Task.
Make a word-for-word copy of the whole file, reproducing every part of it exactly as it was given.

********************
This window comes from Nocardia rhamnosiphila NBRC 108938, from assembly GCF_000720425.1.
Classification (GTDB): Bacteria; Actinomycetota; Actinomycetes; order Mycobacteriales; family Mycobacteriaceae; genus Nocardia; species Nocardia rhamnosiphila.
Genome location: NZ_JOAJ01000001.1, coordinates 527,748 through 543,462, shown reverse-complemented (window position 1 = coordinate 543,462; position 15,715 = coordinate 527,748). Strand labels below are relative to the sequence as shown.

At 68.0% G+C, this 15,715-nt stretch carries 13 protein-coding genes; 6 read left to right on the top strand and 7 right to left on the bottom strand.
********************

This window comes from Nocardia rhamnosiphila NBRC 108938, from assembly GCF_000720425.1.
Classification (GTDB): Bacteria; Actinomycetota; Actinomycetes; order Mycobacteriales; family Mycobacteriaceae; genus Nocardia; species Nocardia rhamnosiphila.
Genome location: NZ_JOAJ01000001.1, coordinates 527,748 through 543,462, shown reverse-complemented (window position 1 = coordinate 543,462; position 15,715 = coordinate 527,748). Strand labels below are relative to the sequence as shown.

At 68.0% G+C, this 15,715-nt stretch carries 13 protein-coding genes; 6 read left to right on the top strand and 7 right to left on the bottom strand.